If you’re going for presentation points, spoon the quinoa mixture into the roasted squash halves. If your halves aren’t so pretty or you just don’t care, go ahead and scoop the cooked squash out of its skin and add it to the quinoa mixture.

Enjoy!

© Cook it Pretty 2016

All the Pumpkin Pie Things

Pumpkin Pie Filling | Cook it Pretty
I made a big batch of pumpkin pie filling at Thanksgiving time and froze the leftovers. I knew I could use it for something delicious when the craving struck. So recently I opened my freezer to discover a small pack of puff pastry squares. Light bulb moment: Heyyyyy that sounds like instant pumpkin pie to me! I decided to cut the squares down to fit a mini muffin pan. Bite sized instant pumpkin pie…even better.

Mini Punkin Pies | Cook it Pretty
I didn’t waste time trying to make the crust pretty, I just kind of threw them in the tin, filled with the excess pie filling, and started baking. While I am the biggest fan of home made pie crust you know, especially my Mom’s, this was just. so. fast. Which makes it kind of irresistible, doesn’t it? Filling I already made and dough I don’t have to fret over? Pretty close to instant gratification for all your pumpkin pie craving needs.

Even after that mini pie feast, I still had more filling left. Also in my freezer, old-ass bananas saved for just such an occasion. Substitute a cup of pumpkin pie filling for one of the two eggs in my go-to banana bread recipe, reduce the sugar a tad to balance the already sweetened filling, and BAM – Pumpkin Spice Banana Bread.

Pumpkin Spice Banana Bread | Cook it Pretty
That’s two pretty major leftovers baking success stories in a row. Both delicious, quick, and easy. What’s your latest brilliant use of leftovers?

Pumpkin Spinach Lasagna

It may still be hovering around 100 degrees in Dubai, but it’s still October…technically, it’s pumpkin time. I hoarded canned pumpkin last year and had one can left – what to make? I was inspired by all the fall recipes popping up in my newsfeed and settled on a pumpkin lasagna.  I added spinach because then you can convince yourself you’re eating healthy vegetables while you consume this cheesy creamy comfort food. Nutmeg, a dash of cayenne, garlic in the bechamel, and a blend of mozzarella and parmesan cheeses bring a nice flavor to the pumpkin-centric pasta.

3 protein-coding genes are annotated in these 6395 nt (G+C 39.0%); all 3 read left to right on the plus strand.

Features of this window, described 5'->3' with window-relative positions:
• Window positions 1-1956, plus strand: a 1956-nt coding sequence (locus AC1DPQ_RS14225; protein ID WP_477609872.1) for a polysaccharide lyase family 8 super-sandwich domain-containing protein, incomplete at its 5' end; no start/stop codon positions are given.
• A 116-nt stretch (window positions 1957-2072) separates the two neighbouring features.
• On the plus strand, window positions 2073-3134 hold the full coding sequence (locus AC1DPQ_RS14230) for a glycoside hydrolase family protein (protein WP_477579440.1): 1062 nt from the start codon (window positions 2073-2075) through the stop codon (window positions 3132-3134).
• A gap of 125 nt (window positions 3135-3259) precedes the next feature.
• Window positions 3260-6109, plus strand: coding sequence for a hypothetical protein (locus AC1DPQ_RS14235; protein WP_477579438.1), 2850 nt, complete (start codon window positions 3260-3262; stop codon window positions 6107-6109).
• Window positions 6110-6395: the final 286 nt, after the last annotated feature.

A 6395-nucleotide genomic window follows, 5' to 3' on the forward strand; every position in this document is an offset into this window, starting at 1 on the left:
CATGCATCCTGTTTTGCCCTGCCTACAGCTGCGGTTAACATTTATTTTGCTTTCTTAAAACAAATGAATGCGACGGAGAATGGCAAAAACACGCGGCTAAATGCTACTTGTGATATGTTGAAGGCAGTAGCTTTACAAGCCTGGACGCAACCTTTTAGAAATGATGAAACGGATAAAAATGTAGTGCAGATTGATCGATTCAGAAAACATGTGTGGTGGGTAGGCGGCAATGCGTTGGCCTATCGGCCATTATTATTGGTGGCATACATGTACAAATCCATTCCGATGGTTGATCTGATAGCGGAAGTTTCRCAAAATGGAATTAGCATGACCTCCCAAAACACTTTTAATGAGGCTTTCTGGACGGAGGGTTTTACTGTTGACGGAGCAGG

The two best time savers for you in this recipe are the canned pumpkin and ready-to-bake noodles. The most time consuming bit is making the bechamel, but this creamy white stuff is what takes the dish to the next level. I have a lasagna fan in the house, and he gave it immediate “is there more of this?” approval. It was pretty easy to pull together, so it could become a repeat offender!

Pumpkin Spinach Lasagna

For the filling:
1 can pumpkin puree
1/2 cup defrosted frozen spinach
1/2 stick butter, cut into pieces
1/2 cup grated parmesan
2 Tbs sage
1 tsp salt
1/4 tsp nutmeg
Dash cayenne pepper

For the bechamel:
3 Tbs Butter
1/2 Tbs minced garlic
3 Tbs flour
3 cups whole milk
1/4 tsp nutmeg
Salt

For assembly:
Ready-to-bake lasagna noodles
1/2 cup shredded mozzarella
1/4 cup more grated parmesan

Preheat oven to 375F.

To make the filling, start by melting and browning the butter in a saucepan over medium heat. Combine browned butter with pumpkin puree, spinach, parmesan, sage, nutmeg, salt, and cayenne. Adjust seasoning to taste.

To make the bechamel, melt remaining 3 Tbs of butter with the minced garlic over medium heat. In a separate pan, bring milk to a gentle simmer over low heat. Whisk flour into the melted butter and garlic and reduce heat to low. (You don’t necessarily need to know that this is called a roux, but it does help you sound like a fancy chef.) Continue whisking frequently as you gradually add the hot milk. Add 1/4 tsp salt and nutmeg. Bring heat back up to medium and bring to a boil, keep whisking. Cook until thickened, about 10 minutes. Reduce heat to low and cook for another 5 minutes. Add another 1/4 tsp salt.

Put it allll together! Use a small baking dish (this is not a large yield recipe). Coat bottom of the dish wish small amount of the bechamel. Then arrange the pasta lining the dish (they come in all different sizes, make it work for your dish size and shape!). Top with a layer of the pumpkin filling, another layer of pasta, then pour more bechamel and top with a mix of the two cheeses. Keep repeating the layers of pasta, pumpkin, pasta, bechamel, cheese depending on the depth of your dish and the amounts of each you have left, ending with a pasta and cheese layer on top.

Cover with foil and bake for 20 minutes. Remove foil and continue cooking until the cheese starts to brown, about 35 more minutes.

This recipe is easy to adjust. I would have doubled it if only I had more pumpkin! Mix different spices in the filling or swap out the cheese types depending on what you have or what you like. Enjoy!

© Cook it Pretty 2015

Couscous or Quinoa, Pumpkin or Squash?

Any conversation about squash or pumpkin can get pretty confusing around here. In Dubai, and apparently in Australia as well, butternut squash is referred to as butternut pumpkin. I’ve also seen acorn squash labeled as green pumpkin. I like pretty much all manner of squash and/or pumpkin and tend to gravitate toward recipes with these ingredients. (A recent review of my Pinterest boards made that pretty clear).